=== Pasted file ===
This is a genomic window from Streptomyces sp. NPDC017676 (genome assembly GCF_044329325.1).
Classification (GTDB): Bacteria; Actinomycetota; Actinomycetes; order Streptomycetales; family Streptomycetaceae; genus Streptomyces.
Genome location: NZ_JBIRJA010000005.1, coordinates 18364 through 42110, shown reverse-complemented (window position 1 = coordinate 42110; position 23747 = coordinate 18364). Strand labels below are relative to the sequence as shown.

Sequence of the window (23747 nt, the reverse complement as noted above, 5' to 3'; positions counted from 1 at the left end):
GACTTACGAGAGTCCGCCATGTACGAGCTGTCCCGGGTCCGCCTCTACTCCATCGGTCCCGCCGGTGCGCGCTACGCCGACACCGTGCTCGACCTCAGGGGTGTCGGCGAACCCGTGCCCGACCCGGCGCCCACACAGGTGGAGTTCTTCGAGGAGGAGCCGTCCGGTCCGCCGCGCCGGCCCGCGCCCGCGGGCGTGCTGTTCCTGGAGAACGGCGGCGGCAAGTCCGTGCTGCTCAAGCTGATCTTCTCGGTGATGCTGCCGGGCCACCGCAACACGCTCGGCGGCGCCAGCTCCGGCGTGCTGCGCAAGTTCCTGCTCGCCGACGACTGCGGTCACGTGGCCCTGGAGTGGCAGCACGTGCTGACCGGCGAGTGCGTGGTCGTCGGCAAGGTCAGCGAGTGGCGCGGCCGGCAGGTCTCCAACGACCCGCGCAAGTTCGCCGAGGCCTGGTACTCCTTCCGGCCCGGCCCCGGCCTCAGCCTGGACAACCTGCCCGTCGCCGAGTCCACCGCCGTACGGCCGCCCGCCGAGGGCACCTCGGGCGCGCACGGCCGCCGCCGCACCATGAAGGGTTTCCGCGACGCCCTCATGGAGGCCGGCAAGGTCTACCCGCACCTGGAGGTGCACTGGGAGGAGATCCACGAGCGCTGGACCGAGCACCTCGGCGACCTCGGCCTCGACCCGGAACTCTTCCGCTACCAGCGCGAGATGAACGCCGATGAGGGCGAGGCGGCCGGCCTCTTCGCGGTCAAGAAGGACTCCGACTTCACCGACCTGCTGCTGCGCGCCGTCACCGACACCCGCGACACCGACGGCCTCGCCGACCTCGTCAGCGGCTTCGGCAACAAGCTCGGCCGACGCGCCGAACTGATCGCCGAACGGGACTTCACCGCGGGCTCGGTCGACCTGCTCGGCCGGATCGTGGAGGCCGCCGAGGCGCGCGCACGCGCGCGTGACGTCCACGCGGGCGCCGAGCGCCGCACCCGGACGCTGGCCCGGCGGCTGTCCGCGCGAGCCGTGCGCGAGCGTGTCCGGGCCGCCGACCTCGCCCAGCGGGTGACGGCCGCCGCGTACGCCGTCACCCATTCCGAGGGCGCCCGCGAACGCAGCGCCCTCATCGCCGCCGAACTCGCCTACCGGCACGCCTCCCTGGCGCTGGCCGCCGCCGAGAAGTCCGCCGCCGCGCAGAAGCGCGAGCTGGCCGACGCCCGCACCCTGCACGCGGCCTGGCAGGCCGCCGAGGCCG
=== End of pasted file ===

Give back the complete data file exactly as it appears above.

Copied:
This is a genomic window from Streptomyces sp. NPDC017676 (genome assembly GCF_044329325.1).
Classification (GTDB): Bacteria; Actinomycetota; Actinomycetes; order Streptomycetales; family Streptomycetaceae; genus Streptomyces.
Genome location: NZ_JBIRJA010000005.1, coordinates 18364 through 42110, shown reverse-complemented (window position 1 = coordinate 42110; position 23747 = coordinate 18364). Strand labels below are relative to the sequence as shown.

Sequence of the window (23747 nt, the reverse complement as noted above, 5' to 3'; positions counted from 1 at the left end):
GACTTACGAGAGTCCGCCATGTACGAGCTGTCCCGGGTCCGCCTCTACTCCATCGGTCCCGCCGGTGCGCGCTACGCCGACACCGTGCTCGACCTCAGGGGTGTCGGCGAACCCGTGCCCGACCCGGCGCCCACACAGGTGGAGTTCTTCGAGGAGGAGCCGTCCGGTCCGCCGCGCCGGCCCGCGCCCGCGGGCGTGCTGTTCCTGGAGAACGGCGGCGGCAAGTCCGTGCTGCTCAAGCTGATCTTCTCGGTGATGCTGCCGGGCCACCGCAACACGCTCGGCGGCGCCAGCTCCGGCGTGCTGCGCAAGTTCCTGCTCGCCGACGACTGCGGTCACGTGGCCCTGGAGTGGCAGCACGTGCTGACCGGCGAGTGCGTGGTCGTCGGCAAGGTCAGCGAGTGGCGCGGCCGGCAGGTCTCCAACGACCCGCGCAAGTTCGCCGAGGCCTGGTACTCCTTCCGGCCCGGCCCCGGCCTCAGCCTGGACAACCTGCCCGTCGCCGAGTCCACCGCCGTACGGCCGCCCGCCGAGGGCACCTCGGGCGCGCACGGCCGCCGCCGCACCATGAAGGGTTTCCGCGACGCCCTCATGGAGGCCGGCAAGGTCTACCCGCACCTGGAGGTGCACTGGGAGGAGATCCACGAGCGCTGGACCGAGCACCTCGGCGACCTCGGCCTCGACCCGGAACTCTTCCGCTACCAGCGCGAGATGAACGCCGATGAGGGCGAGGCGGCCGGCCTCTTCGCGGTCAAGAAGGACTCCGACTTCACCGACCTGCTGCTGCGCGCCGTCACCGACACCCGCGACACCGACGGCCTCGCCGACCTCGTCAGCGGCTTCGGCAACAAGCTCGGCCGACGCGCCGAACTGATCGCCGAACGGGACTTCACCGCGGGCTCGGTCGACCTGCTCGGCCGGATCGTGGAGGCCGCCGAGGCGCGCGCACGCGCGCGTGACGTCCACGCGGGCGCCGAGCGCCGCACCCGGACGCTGGCCCGGCGGCTGTCCGCGCGAGCCGTGCGCGAGCGTGTCCGGGCCGCCGACCTCGCCCAGCGGGTGACGGCCGCCGCGTACGCCGTCACCCATTCCGAGGGCGCCCGCGAACGCAGCGCCCTCATCGCCGCCGAACTCGCCTACCGGCACGCCTCCCTGGCGCTGGCCGCCGCCGAGAAGTCCGCCGCCGCGCAGAAGCGCGAGCTGGCCGACGCCCGCACCCTGCACGCGGCCTGGCAGGCCGCCGAGGCCG